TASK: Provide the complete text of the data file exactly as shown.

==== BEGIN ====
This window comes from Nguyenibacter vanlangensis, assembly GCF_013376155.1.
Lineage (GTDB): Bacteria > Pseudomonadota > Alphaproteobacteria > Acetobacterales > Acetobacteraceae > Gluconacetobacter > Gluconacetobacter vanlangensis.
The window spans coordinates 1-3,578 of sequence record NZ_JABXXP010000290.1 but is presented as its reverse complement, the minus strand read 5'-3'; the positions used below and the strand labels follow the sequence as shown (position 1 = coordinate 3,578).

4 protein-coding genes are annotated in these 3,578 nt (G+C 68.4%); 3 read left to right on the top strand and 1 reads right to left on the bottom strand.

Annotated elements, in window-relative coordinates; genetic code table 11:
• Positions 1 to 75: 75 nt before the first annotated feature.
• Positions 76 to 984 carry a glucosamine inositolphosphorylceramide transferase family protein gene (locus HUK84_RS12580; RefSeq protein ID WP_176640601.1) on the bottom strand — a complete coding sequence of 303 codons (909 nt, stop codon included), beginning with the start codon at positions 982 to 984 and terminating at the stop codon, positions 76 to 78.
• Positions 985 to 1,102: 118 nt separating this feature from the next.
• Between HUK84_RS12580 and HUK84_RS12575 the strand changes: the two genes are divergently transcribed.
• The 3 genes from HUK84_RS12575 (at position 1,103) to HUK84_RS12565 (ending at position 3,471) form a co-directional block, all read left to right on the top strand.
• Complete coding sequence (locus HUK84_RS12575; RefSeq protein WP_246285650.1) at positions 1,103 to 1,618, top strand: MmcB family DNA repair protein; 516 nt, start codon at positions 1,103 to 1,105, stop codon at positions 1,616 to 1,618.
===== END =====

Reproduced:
This window comes from Nguyenibacter vanlangensis, assembly GCF_013376155.1.
Lineage (GTDB): Bacteria > Pseudomonadota > Alphaproteobacteria > Acetobacterales > Acetobacteraceae > Gluconacetobacter > Gluconacetobacter vanlangensis.
The window spans coordinates 1-3,578 of sequence record NZ_JABXXP010000290.1 but is presented as its reverse complement, the minus strand read 5'-3'; the positions used below and the strand labels follow the sequence as shown (position 1 = coordinate 3,578).

4 protein-coding genes are annotated in these 3,578 nt (G+C 68.4%); 3 read left to right on the top strand and 1 reads right to left on the bottom strand.

Annotated elements, in window-relative coordinates; genetic code table 11:
• Positions 1 to 75: 75 nt before the first annotated feature.
• Positions 76 to 984 carry a glucosamine inositolphosphorylceramide transferase family protein gene (locus HUK84_RS12580; RefSeq protein ID WP_176640601.1) on the bottom strand — a complete coding sequence of 303 codons (909 nt, stop codon included), beginning with the start codon at positions 982 to 984 and terminating at the stop codon, positions 76 to 78.
• Positions 985 to 1,102: 118 nt separating this feature from the next.
• Between HUK84_RS12580 and HUK84_RS12575 the strand changes: the two genes are divergently transcribed.
• The 3 genes from HUK84_RS12575 (at position 1,103) to HUK84_RS12565 (ending at position 3,471) form a co-directional block, all read left to right on the top strand.
• Complete coding sequence (locus HUK84_RS12575; RefSeq protein WP_246285650.1) at positions 1,103 to 1,618, top strand: MmcB family DNA repair protein; 516 nt, start codon at positions 1,103 to 1,105, stop codon at positions 1,616 to 1,618.